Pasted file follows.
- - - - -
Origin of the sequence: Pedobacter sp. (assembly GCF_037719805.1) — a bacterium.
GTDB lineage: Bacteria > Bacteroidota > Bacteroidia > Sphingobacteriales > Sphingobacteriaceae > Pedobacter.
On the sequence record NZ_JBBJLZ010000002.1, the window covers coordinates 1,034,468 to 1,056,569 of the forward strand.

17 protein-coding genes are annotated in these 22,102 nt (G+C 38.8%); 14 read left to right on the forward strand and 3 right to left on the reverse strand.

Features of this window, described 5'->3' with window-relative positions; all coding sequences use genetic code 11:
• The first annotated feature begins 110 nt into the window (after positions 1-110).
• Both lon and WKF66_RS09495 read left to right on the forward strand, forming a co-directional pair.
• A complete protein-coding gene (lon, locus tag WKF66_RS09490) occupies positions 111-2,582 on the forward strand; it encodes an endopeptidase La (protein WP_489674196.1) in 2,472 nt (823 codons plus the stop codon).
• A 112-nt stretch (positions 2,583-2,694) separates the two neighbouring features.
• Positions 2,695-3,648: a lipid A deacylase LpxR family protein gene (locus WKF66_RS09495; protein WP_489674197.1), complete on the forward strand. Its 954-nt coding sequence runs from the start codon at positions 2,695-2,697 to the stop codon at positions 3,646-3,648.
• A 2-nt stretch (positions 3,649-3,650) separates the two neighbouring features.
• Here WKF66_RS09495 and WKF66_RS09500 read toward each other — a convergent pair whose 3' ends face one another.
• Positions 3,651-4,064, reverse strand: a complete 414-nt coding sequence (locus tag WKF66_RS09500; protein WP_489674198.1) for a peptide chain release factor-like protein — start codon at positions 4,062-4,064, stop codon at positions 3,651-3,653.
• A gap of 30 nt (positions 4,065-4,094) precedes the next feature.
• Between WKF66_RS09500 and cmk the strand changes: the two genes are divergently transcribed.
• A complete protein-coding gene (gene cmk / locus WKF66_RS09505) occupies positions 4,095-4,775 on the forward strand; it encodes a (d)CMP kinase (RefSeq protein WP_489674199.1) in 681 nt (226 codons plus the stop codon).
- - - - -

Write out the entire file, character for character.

Origin of the sequence: Pedobacter sp. (assembly GCF_037719805.1) — a bacterium.
GTDB lineage: Bacteria > Bacteroidota > Bacteroidia > Sphingobacteriales > Sphingobacteriaceae > Pedobacter.
On the sequence record NZ_JBBJLZ010000002.1, the window covers coordinates 1,034,468 to 1,056,569 of the forward strand.

17 protein-coding genes are annotated in these 22,102 nt (G+C 38.8%); 14 read left to right on the forward strand and 3 right to left on the reverse strand.

Features of this window, described 5'->3' with window-relative positions; all coding sequences use genetic code 11:
• The first annotated feature begins 110 nt into the window (after positions 1-110).
• Both lon and WKF66_RS09495 read left to right on the forward strand, forming a co-directional pair.
• A complete protein-coding gene (lon, locus tag WKF66_RS09490) occupies positions 111-2,582 on the forward strand; it encodes an endopeptidase La (protein WP_489674196.1) in 2,472 nt (823 codons plus the stop codon).
• A 112-nt stretch (positions 2,583-2,694) separates the two neighbouring features.
• Positions 2,695-3,648: a lipid A deacylase LpxR family protein gene (locus WKF66_RS09495; protein WP_489674197.1), complete on the forward strand. Its 954-nt coding sequence runs from the start codon at positions 2,695-2,697 to the stop codon at positions 3,646-3,648.
• A 2-nt stretch (positions 3,649-3,650) separates the two neighbouring features.
• Here WKF66_RS09495 and WKF66_RS09500 read toward each other — a convergent pair whose 3' ends face one another.
• Positions 3,651-4,064, reverse strand: a complete 414-nt coding sequence (locus tag WKF66_RS09500; protein WP_489674198.1) for a peptide chain release factor-like protein — start codon at positions 4,062-4,064, stop codon at positions 3,651-3,653.
• A gap of 30 nt (positions 4,065-4,094) precedes the next feature.
• Between WKF66_RS09500 and cmk the strand changes: the two genes are divergently transcribed.
• A complete protein-coding gene (gene cmk / locus WKF66_RS09505) occupies positions 4,095-4,775 on the forward strand; it encodes a (d)CMP kinase (RefSeq protein WP_489674199.1) in 681 nt (226 codons plus the stop codon).